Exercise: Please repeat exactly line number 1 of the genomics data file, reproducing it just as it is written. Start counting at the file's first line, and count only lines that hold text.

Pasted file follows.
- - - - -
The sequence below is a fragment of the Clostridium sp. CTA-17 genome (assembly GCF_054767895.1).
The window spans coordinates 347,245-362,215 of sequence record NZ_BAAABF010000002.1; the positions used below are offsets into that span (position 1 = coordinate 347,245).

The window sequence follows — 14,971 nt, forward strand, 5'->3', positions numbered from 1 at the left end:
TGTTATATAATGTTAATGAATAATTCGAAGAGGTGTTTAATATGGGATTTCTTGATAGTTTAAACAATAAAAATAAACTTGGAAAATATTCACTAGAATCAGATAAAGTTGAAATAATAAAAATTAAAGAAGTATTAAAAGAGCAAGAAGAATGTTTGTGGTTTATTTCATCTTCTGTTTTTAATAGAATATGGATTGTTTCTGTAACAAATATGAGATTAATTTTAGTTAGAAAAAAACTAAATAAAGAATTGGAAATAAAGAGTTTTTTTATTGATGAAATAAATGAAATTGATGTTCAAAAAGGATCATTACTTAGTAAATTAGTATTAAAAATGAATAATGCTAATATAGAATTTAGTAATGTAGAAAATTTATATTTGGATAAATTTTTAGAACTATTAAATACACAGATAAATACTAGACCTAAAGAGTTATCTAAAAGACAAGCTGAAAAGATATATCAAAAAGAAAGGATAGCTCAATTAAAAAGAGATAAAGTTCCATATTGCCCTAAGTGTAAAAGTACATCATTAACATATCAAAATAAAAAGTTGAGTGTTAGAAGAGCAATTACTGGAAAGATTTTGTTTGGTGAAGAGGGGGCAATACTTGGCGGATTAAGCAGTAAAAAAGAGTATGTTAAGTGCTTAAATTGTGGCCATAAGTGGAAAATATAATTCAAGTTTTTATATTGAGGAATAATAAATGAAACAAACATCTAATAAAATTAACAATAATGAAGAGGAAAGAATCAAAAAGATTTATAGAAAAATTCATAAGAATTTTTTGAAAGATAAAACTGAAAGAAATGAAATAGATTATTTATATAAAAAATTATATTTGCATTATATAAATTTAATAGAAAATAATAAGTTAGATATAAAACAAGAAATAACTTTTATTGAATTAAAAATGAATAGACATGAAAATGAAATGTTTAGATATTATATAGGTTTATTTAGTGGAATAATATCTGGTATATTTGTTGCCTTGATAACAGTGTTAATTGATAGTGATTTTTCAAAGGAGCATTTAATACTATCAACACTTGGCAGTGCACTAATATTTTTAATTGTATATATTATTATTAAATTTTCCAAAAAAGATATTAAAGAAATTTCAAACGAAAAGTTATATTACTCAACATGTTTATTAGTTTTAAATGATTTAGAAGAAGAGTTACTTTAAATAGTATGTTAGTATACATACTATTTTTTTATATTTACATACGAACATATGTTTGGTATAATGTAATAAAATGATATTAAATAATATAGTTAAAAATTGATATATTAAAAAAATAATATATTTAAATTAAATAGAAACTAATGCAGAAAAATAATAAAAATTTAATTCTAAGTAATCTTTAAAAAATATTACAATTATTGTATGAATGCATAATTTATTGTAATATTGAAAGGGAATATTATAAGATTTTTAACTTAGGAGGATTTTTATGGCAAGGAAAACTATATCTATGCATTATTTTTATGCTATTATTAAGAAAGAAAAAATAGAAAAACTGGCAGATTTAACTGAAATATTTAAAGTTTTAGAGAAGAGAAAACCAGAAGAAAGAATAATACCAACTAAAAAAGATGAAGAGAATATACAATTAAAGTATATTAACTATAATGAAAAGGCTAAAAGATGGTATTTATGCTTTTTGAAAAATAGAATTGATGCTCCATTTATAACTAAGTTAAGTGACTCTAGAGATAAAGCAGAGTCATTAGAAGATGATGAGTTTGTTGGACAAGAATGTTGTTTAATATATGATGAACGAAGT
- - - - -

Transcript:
The sequence below is a fragment of the Clostridium sp. CTA-17 genome (assembly GCF_054767895.1).